How to do the relative valuation of stocks?
“A great company is not a great investment if you pay too much for the stock.“
– Benjamin Graham, father of value investing.
Valuation is one of the most important aspects of investing in stocks. You might be able to find a good company, but if you not evaluating its price correctly, then it might turn out to be a bad investment.
There are two basic ways to do the valuation of stocks:
- Absolute valuation
- Relative valuation
The absolute valuation tries to determine the intrinsic value of the company based on the estimated free cash flows discounted to their present value.
The discounted cash flow model (DCF) is the most common approach for the absolute valuation.
However, there are few limitations of using absolute valuation as you will require to make few assumptions and the results are only as good as inputs.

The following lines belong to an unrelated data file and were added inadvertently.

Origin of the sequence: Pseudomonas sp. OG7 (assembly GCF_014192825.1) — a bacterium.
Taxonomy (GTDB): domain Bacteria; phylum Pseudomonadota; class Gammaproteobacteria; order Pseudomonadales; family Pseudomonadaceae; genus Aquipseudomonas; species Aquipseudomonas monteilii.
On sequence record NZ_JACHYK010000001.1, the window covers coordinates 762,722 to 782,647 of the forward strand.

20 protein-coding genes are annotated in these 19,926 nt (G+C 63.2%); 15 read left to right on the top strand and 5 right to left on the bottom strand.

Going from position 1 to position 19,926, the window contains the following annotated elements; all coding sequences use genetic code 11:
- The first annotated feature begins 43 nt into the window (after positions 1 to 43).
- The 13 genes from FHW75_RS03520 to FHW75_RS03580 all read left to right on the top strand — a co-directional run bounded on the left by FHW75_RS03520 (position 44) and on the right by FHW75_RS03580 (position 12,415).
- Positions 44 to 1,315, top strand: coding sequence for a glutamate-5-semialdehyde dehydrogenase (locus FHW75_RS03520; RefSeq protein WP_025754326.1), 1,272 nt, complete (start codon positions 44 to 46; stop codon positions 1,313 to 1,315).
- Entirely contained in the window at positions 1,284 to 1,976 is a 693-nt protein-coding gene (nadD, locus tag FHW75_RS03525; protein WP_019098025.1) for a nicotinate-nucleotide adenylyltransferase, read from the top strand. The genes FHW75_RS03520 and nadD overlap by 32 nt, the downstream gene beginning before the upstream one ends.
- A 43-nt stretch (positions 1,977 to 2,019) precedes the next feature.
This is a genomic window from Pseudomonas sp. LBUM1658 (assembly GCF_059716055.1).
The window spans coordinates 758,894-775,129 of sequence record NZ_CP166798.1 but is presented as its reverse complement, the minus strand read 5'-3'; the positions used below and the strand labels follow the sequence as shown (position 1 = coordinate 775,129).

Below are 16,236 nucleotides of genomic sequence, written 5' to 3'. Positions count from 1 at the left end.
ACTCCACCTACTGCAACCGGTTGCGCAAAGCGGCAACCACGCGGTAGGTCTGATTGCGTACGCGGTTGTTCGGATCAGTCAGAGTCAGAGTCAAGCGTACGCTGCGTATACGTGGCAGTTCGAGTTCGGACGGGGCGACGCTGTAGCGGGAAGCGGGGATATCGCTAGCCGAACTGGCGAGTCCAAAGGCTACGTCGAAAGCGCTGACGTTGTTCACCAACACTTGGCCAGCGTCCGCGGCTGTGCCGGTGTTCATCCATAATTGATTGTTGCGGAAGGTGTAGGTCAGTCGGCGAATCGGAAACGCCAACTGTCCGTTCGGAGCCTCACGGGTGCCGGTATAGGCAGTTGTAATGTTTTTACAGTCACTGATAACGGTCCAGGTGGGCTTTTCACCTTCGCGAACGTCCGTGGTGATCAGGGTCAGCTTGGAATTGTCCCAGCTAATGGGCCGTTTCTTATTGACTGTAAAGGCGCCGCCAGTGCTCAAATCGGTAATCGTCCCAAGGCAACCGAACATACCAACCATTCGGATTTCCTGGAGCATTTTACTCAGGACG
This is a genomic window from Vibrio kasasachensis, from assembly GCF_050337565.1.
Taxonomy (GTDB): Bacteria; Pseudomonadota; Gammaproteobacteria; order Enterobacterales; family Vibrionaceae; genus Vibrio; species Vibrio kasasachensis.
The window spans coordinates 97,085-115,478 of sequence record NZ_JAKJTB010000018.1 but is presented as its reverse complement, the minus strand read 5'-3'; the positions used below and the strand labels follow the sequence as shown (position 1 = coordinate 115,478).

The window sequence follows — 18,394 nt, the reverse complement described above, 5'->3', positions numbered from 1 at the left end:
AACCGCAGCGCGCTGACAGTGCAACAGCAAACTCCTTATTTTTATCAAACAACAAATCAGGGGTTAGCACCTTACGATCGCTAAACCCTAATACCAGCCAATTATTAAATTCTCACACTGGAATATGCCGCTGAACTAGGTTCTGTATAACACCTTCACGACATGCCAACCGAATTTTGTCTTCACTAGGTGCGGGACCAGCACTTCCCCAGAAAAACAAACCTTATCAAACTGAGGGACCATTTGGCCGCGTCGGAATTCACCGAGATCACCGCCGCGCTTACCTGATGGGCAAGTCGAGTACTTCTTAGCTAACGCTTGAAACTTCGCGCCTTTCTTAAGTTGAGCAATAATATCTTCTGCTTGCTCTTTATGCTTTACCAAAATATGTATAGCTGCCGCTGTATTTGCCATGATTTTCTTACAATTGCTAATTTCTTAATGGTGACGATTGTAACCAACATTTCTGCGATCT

Nevertheless, this post is not focused on the absolute valuation and we’ll discuss more in another post where you will require to understand a lot of complex terms like future free cash flow projections, discount rate (weighted average cost of capital- WACC) etc to find the estimated present value.
In this post, we are going to discuss how to do the relative valuation of stocks.
Relative valuation of stocks is an alternative to the absolute valuation.
It’s an easier approach to determine whether a company is worth investing or not.
Relative valuation compares the company’s value to that of its competitors to find the company’s financial worth.
It’s similar to comparing the different houses in the same locality to find the worth of a house. Let’s say if most of the 3BHK apartment in a locality costs around 70 lakhs and you are able to find a similar 3 BHK apartment which costs 50 lakhs, then you can consider it cheap.